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Posts: n/a
linuxfedorafirefox
Re: How to fluxbox window manager

You could use fme to generate a menu


http://code.google.com/p/fluxbox-menu-editor/
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  #5  
Old 9th November 2010, 06:35 AM
hellork Offline
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Join Date: Dec 2007
Posts: 244
linuxfedorafirefox
Re: How to fluxbox window manager

I tried fluxbox for a while, but I missed the gnome nautilus features, such as gvfs, right-click mounting of drives and mounting + bookmarking of ftp:// and ssh:// shares. But I suppose I could run fluxbox as the window manager for gnome http://www.batushkas.com/desktop-tip...ith-gnome.html and have it both ways.
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  #6  
Old 9th November 2010, 01:03 PM
smr54 Offline
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Join Date: Jan 2010
Posts: 5,514
linuxopera
Re: How to fluxbox window manager

Such things can be done. Once, more because of Because I Can rather than any other reason, I ran LXDE using flux, rather than open, as the window manager.

Some folks like/need the increased features of a Desktop Environment (that is, something like Gnome, KDE, XFCE, any of the ones that include their own tools for file management, printing, etc.). For myself, I find that I can actually work more quickly using the smaller Window Environments (e.g., fluxbox, evilwm, and the like). You *might* (and might not) find LXDE a reasonable compromise (it uses OpenBox as window manager, but has most of the features of a desktop environment--don't know what file manager it uses, if it's comparable to Nautilus, nor do I know if it has the other features you needed.)
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  #7  
Old 9th November 2010, 05:48 PM
DavidMcCann Offline
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Join Date: Jul 2008
Location: London
Posts: 459
linuxopera
Re: How to fluxbox window manager

Quote:
Originally Posted by bonedome View Post
I think fluxbox is great for laptops running on battery power
This is interesting:
http://www.carstenboysenjensen.com/e...tery-test.html

For the impatient, it showed the battery life for Fedora (extrapolated from a 30m test) was
KDE 6h 18m (7h 7m with battery saving features enabled!)
Gnome 5h 33m
Xfce 6h 18m
Fluxbox 6h 18m

This is not what I expected! There were also differences between distros. Suse was best for Gnome, Fedora for KDE, and Xubuntu and Arch for Xfce. Fluxbox was only tested on Fedora. Again, not what one would expect.
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  #8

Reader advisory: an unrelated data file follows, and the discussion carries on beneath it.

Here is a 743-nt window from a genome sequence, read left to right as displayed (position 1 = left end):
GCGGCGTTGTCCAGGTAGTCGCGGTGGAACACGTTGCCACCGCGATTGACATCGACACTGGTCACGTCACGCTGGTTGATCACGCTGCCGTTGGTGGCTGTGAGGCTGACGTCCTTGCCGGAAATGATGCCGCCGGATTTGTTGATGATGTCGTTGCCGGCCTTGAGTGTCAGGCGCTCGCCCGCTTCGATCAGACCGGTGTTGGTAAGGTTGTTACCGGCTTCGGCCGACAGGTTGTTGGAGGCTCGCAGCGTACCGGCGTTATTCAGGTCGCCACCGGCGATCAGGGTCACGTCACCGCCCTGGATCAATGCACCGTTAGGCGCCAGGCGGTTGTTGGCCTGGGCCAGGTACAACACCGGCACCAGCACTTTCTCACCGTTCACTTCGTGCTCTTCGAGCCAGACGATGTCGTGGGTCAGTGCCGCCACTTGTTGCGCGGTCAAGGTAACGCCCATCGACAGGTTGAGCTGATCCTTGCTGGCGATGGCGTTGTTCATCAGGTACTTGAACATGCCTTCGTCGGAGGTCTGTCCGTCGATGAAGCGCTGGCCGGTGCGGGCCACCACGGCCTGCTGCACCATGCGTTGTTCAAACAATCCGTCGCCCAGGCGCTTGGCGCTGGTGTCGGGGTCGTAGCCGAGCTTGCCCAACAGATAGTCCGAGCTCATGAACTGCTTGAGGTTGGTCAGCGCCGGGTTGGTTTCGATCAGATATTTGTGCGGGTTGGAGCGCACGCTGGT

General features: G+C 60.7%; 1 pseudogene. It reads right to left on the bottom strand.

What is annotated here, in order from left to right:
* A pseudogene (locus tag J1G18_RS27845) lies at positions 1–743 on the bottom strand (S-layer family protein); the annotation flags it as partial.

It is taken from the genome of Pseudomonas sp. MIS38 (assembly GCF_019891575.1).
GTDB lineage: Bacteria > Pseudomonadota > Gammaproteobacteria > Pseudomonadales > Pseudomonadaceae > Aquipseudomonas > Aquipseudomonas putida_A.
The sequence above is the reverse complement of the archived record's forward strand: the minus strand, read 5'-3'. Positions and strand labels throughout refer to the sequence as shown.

Old 28th December 2010, 08:32 AM
Mariusz W Offline
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Join Date: Nov 2007
Location: Berkeley, California
Posts: 690
linuxgaleon
Re: How to fluxbox window manager

Thanks to bonedome and this thread, I got enough motivation to try fluxbox one more time: several times in the past I made half-hearted attempts to familiarize myself with it which never lasted more than a few logins. I wanted to like it because I generally like the underlying philosophy, yet I never made any serious effort to use fluxbox, openbox, etc.

I remember that the thing that put me off right away was the default style -- it is so ugly! As if somebody in the fluxbox camp tries, and successfully at that, to ward off anybody who possesses minimal aesthetical sensitivity and even slightly developed tastes.

This applies also to the majority of alternative preinstalled styles, with just one or two exceptions. They seem to reflect the state of desktop environment 20 years ago. Is this done on purpose? Several hours of internet scouting yielded nevertheless a dozen of styles that could be considered quite good.

Now, my contribution to this thread is of different nature, however.

Instead of complaining, I would like to further extend, and in one case possibly improve on the excellent tutorial prepared by bonedome. What is presented below is the result of my own investigations and experiments. Fluxbox comes with manual pages that are a model of comprehensiveness and clarity, by the way.

Part I. Keyboard shortcuts for mounting/unmounting

Mounting/unmounting partitions on the system internal drive (significantly updated: February 15, 2011)

First, I would like to present a group of keyboard shortcut definitions for mounting/unmounting partitions located on the internal disk -- just copy and paste into your ~/.fluxbox/keys file, and after reading what follows make the corresponding adjustments reflecting your system.